Posted on Friday, October 15th, 2010 by Peter Sciretta
Whenever a great movie comes out portraying real-life events, I’m always left wondering what the real people who inspired the movie might have thought or taken away from the film. And David Fincher‘s The Social Network is a good example of this type of film. We’ve already heard Facebook CEO Mark Zuckerberg‘s dismissive response: “We build products that 500 million people see… If 5 million people see a movie, it doesn’t really matter that much.” And we’ve heard that the Winklevoss twins liked the film: “”It’s a great generational film, it’s very entertaining,” Cameron Winklevoss told CTV “From my perspective, the filmmakers tried to tell three different sides of a story. I don’t think there (are) any conclusions and it’s really up to the viewer to make their own decision.” But what about Eduardo Saverin, who was played in the film by Andrew Garfield?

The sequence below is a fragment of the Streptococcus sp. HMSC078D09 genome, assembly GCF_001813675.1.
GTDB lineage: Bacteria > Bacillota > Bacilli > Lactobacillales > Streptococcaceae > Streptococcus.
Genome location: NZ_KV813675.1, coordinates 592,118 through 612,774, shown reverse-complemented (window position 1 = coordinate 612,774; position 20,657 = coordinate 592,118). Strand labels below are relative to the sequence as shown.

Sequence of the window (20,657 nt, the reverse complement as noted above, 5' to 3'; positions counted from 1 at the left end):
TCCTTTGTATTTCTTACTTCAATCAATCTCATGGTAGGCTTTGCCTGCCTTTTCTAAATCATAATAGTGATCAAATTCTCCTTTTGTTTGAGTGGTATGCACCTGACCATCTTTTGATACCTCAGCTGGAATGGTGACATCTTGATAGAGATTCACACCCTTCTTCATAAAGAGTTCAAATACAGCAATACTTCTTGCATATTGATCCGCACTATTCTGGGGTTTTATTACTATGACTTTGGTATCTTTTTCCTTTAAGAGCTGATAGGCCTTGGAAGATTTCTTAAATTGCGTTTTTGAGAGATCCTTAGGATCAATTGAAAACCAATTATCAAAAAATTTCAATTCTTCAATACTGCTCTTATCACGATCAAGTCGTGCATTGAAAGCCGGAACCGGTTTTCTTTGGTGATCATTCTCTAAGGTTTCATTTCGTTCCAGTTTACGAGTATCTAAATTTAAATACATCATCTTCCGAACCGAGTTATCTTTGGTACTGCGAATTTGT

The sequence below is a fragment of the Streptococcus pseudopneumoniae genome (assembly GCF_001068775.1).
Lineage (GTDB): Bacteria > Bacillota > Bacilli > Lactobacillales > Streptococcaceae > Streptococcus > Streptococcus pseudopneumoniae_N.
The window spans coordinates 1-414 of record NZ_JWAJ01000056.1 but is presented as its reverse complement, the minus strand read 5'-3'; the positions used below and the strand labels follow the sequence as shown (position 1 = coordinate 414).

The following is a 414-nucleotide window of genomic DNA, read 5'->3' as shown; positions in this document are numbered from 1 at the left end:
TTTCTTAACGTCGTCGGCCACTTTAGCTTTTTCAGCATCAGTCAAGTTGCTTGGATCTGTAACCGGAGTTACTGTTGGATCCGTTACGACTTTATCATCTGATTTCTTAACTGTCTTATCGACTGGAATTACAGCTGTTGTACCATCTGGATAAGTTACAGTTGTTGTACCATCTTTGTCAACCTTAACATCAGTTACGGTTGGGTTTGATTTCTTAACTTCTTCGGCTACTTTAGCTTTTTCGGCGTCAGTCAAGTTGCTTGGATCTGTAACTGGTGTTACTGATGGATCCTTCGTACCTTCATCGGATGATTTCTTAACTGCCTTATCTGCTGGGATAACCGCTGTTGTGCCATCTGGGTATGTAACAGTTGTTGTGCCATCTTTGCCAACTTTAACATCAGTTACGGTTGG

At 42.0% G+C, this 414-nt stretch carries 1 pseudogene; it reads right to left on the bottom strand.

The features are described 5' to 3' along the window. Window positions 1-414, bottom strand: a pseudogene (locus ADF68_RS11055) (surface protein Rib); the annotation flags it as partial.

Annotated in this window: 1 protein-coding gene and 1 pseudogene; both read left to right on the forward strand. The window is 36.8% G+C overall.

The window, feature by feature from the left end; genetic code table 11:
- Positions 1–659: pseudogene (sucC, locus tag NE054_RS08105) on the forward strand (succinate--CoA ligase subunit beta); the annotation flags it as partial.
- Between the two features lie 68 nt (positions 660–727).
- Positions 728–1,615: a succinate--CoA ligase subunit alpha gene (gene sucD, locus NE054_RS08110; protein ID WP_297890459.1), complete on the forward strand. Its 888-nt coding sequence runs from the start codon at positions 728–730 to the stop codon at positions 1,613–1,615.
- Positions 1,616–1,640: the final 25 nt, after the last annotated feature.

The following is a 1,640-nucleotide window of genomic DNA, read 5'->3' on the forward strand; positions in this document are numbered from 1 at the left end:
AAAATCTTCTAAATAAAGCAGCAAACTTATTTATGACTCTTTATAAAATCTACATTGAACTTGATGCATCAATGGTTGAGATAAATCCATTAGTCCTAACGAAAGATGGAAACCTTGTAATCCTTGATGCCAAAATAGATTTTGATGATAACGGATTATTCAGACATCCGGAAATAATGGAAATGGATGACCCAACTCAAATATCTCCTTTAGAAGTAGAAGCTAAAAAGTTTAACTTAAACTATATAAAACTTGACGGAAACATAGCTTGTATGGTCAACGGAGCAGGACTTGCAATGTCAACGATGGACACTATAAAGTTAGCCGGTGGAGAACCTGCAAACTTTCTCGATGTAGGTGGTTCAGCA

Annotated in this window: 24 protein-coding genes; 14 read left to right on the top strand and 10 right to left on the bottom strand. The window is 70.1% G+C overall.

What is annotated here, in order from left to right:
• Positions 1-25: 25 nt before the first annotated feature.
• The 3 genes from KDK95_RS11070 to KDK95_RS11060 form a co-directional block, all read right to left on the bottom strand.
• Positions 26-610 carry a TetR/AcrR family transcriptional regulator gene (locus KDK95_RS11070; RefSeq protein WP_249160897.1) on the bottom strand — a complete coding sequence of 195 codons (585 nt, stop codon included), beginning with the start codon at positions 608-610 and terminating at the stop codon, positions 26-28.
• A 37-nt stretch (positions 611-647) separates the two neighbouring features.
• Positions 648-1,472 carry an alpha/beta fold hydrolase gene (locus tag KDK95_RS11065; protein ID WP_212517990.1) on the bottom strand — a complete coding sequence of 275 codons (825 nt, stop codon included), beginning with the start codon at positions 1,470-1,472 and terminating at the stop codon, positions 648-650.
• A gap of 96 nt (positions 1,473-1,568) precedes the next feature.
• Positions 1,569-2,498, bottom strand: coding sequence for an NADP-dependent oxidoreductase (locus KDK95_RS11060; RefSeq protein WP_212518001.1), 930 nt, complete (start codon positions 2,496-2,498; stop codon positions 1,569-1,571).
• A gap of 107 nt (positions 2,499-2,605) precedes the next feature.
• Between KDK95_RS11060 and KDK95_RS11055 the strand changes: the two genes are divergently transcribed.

Saverin wrote an op-ed article for CNBC titled “Facebook Co-Founder Speaks Publicly: What I Learned From Watching “The Social Network”. Here is an excerpt:
What I gleaned from viewing “The Social Network” was bigger and more important than whether the scenes and details included in the script were accurate. After all, the movie was clearly intended to be entertainment and not a fact-based documentary. What struck me most was not what happened – and what did not – and who said what to whom and why. The true takeaway for me was that entrepreneurship and creativity, however complicated, difficult or tortured to execute, are perhaps the most important drivers of business today and the growth of our economy. … While watching the “Hollywood version” of one’s college life is both humbling and entertaining, I hope that this film inspires countless others to create and take that leap to start a new business. With a little luck, you might even change the world.
Read the full article on CNBC.